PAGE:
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Old 12-07-2020, 07:15 PM   #1
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Diesel Two Stroke

I have been doing a bit of reading on Detroit Diesel and the 2 stroke design. They are very interesting. I found this YouTube video very informative on they way they work. Because I had such a hard time finding a good explanation I thought I would share should some one be looking in the future.
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Old 12-07-2020, 07:48 PM   #2
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Wow!, having taken apart numerous lawn mower two strokes, outboard motors and chain saw engines I had a rudimentary knowledge of two strokes. Being a gear head I also have a pretty good understanding of a four stroke.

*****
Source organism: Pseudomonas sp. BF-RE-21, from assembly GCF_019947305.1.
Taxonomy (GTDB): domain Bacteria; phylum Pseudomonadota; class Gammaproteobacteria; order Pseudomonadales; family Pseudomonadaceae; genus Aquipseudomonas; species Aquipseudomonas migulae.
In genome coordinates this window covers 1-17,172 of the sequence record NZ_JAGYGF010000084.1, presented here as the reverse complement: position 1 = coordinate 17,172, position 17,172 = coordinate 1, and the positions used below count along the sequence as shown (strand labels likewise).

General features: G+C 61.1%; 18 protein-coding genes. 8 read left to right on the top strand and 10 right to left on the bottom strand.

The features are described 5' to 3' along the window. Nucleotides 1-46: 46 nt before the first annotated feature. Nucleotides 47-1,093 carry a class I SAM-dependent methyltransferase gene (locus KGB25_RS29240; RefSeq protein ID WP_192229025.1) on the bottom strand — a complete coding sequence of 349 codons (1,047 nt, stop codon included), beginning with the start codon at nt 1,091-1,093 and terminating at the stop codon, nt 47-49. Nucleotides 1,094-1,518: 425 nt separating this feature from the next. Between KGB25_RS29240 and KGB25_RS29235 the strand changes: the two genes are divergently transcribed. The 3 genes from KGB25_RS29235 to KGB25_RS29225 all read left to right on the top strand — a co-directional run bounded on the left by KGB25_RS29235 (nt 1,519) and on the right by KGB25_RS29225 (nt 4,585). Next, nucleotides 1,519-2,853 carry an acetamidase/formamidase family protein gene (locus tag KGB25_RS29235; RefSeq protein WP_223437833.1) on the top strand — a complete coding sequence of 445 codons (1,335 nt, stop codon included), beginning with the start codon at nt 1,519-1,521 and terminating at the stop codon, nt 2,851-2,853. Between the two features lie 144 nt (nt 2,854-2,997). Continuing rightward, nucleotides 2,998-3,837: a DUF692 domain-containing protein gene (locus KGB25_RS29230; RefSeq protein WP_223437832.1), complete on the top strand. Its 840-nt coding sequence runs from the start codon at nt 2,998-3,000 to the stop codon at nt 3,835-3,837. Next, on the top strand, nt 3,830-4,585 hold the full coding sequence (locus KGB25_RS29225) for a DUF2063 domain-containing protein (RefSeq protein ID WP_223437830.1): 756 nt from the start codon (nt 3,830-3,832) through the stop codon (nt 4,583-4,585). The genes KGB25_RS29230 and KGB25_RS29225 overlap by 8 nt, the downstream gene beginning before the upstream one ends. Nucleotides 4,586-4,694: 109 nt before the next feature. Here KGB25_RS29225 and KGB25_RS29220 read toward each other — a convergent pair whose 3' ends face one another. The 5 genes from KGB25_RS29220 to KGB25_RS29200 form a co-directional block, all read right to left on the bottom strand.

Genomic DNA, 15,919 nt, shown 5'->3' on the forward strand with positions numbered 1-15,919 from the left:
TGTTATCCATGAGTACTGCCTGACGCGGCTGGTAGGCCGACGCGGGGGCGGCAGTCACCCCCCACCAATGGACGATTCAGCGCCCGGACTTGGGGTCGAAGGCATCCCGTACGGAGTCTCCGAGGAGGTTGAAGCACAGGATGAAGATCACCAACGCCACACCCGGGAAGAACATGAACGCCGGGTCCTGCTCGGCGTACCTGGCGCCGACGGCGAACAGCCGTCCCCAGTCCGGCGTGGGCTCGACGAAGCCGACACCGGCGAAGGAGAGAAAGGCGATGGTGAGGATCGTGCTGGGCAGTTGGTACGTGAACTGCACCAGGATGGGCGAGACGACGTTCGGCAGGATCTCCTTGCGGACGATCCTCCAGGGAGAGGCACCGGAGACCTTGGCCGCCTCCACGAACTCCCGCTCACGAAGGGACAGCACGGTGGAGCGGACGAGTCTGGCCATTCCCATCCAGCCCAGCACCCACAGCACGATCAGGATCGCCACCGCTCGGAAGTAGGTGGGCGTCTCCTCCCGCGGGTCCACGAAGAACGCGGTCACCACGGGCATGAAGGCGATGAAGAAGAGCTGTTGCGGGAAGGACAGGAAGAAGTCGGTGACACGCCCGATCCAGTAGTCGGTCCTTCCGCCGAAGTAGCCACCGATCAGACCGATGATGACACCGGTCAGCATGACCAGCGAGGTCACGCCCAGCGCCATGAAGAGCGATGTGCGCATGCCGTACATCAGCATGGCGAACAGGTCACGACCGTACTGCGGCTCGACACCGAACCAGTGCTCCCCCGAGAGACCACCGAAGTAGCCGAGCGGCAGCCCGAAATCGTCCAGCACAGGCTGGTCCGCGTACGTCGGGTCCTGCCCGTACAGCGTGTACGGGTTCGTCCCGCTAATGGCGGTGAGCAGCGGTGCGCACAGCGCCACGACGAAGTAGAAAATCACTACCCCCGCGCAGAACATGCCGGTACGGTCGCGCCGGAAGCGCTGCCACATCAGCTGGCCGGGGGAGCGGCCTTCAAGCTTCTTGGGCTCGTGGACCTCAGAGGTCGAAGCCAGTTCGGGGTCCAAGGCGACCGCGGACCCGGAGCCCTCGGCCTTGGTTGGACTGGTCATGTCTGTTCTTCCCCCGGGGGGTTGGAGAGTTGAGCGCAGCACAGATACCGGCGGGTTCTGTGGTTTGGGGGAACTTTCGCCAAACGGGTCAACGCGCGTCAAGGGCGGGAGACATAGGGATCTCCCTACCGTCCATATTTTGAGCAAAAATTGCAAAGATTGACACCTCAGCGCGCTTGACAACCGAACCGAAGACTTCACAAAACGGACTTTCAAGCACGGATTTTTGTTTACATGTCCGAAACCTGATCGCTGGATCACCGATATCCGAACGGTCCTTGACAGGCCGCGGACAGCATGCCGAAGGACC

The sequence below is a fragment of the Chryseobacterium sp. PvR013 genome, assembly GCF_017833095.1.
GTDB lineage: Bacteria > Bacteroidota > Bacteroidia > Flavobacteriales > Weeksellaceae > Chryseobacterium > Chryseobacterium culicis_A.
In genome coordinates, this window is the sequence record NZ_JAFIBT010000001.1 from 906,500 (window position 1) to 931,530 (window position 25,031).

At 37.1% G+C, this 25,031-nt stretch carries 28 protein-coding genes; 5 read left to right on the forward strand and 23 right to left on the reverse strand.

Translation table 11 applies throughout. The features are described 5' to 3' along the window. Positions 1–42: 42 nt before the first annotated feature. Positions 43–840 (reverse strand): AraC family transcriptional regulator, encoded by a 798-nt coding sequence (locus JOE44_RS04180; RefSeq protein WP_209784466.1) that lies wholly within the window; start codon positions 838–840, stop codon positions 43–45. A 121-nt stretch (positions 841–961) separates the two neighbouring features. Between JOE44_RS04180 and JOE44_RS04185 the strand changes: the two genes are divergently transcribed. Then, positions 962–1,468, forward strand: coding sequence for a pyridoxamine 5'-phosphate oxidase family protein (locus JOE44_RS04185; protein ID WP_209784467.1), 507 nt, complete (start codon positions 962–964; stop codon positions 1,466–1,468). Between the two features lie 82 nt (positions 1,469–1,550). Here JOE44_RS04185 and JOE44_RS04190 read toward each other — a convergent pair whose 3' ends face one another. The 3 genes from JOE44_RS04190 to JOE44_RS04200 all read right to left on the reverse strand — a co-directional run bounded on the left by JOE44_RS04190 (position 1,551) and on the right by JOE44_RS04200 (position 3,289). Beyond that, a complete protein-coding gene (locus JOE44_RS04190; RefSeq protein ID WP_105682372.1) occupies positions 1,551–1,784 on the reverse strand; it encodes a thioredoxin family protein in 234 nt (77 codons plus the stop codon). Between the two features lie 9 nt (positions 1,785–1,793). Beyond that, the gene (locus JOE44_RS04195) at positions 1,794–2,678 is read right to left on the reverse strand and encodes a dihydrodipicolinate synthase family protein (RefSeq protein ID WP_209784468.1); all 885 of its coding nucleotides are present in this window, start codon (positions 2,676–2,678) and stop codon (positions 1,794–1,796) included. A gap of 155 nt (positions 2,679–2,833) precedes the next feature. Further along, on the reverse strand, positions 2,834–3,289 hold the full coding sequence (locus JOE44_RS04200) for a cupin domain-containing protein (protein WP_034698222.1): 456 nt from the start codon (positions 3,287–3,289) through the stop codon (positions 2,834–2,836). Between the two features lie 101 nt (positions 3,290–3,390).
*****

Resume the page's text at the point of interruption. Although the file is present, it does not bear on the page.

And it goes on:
This guy really clearly explained the workings of the Screaming Green Leakers, the Detroit two stroke.

pete
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Old 12-07-2020, 07:54 PM   #3
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I have 2 Detroits in my boat and I love them. Not sure why but I love the sound of those old girls. Also not the best in terms of fuel efficiency but hard to beat in terms of simplicity and reliability.
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Old 12-07-2020, 08:07 PM   #4
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Great engines. IMO the most reliable diesels of their class ever created by mankind. Much better than 4-strokes in that regards. No injection pump. Unit injectors which are easy to replace. Bypass oil filters. "Built in" fuel polishing system due to its huge volume of cooling diesel pumped each hour.